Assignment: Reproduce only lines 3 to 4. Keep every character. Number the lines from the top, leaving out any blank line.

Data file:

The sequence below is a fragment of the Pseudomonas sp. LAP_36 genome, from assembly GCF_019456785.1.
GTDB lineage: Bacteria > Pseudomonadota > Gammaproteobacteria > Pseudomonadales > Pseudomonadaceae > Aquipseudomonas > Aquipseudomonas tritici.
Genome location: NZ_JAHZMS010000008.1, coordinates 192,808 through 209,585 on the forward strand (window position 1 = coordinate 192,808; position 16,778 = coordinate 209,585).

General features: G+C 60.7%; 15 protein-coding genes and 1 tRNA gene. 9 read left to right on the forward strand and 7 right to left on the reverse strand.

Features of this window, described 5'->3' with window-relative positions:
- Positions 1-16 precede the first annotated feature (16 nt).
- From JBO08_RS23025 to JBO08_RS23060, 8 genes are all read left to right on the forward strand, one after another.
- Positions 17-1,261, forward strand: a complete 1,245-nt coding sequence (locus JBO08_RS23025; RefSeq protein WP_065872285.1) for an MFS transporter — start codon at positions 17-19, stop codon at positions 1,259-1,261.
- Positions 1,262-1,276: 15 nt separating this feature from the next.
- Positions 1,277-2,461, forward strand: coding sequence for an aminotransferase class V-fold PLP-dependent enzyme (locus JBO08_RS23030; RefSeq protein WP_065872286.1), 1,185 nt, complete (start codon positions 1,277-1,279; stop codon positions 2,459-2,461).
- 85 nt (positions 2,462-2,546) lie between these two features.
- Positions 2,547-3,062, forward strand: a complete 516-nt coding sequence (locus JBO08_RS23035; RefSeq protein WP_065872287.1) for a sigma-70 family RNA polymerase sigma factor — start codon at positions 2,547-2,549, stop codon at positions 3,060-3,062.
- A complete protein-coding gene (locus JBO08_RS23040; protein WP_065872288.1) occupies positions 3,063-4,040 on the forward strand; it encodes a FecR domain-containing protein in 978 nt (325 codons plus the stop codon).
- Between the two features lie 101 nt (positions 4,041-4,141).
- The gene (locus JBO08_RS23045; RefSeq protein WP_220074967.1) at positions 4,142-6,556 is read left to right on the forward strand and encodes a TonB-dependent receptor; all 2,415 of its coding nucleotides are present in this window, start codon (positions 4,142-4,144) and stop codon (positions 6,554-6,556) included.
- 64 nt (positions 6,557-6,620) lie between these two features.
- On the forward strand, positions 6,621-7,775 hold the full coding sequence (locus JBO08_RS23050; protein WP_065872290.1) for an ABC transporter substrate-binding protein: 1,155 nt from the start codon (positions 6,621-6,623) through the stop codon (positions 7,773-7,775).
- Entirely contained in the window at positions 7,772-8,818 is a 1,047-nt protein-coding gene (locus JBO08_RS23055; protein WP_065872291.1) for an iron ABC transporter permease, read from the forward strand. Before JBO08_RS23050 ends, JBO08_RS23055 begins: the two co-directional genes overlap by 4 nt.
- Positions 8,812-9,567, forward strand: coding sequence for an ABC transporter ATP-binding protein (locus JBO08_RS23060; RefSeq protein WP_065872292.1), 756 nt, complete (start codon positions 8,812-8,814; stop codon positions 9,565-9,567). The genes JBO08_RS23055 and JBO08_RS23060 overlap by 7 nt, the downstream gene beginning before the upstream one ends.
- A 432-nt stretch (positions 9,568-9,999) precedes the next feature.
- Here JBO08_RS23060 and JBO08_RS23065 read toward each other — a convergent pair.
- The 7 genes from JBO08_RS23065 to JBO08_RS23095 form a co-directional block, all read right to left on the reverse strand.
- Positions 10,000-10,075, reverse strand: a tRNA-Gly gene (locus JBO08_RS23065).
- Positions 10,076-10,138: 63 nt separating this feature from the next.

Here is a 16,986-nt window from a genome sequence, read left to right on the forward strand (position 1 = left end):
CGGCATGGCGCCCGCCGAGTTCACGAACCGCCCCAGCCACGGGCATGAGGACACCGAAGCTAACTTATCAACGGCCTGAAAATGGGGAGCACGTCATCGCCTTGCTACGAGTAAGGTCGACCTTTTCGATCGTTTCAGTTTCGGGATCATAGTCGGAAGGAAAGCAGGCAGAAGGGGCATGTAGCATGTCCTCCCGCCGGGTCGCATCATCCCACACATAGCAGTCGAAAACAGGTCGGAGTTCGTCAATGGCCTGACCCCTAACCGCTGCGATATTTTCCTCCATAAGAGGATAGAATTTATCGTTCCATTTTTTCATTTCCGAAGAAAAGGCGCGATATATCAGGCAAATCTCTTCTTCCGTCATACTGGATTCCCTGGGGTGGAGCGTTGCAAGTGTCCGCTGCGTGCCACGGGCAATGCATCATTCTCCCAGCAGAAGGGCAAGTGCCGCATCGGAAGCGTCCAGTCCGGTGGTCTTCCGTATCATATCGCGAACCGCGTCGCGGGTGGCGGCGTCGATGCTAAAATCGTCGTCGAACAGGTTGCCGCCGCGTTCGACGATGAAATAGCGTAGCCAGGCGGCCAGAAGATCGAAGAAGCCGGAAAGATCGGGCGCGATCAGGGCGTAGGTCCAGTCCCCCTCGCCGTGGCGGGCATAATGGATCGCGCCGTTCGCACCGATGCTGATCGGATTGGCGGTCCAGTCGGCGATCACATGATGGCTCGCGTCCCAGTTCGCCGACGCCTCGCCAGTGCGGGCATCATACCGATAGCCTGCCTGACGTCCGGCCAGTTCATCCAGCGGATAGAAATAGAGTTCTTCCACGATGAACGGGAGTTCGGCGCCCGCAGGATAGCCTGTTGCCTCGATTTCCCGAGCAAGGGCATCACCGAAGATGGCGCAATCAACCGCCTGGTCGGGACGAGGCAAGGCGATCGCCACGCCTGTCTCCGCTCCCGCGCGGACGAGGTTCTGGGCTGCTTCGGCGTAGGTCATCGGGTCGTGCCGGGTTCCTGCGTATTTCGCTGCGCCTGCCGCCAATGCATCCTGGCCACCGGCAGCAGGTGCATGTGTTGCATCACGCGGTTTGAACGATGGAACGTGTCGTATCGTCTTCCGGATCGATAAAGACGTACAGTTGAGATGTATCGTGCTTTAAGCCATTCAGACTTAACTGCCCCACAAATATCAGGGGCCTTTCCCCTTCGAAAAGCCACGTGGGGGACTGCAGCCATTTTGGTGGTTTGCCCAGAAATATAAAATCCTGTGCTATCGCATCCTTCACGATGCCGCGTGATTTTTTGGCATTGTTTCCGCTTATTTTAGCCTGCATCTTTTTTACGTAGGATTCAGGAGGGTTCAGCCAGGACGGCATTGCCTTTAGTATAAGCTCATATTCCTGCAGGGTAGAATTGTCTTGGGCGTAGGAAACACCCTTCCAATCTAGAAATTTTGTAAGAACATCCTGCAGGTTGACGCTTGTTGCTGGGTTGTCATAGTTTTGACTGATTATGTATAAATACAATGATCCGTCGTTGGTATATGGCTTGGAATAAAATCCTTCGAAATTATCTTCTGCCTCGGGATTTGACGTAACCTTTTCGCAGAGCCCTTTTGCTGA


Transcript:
Genome location: NZ_JAHZMS010000008.1, coordinates 192,808 through 209,585 on the forward strand (window position 1 = coordinate 192,808; position 16,778 = coordinate 209,585).

General features: G+C 60.7%; 15 protein-coding genes and 1 tRNA gene. 9 read left to right on the forward strand and 7 right to left on the reverse strand.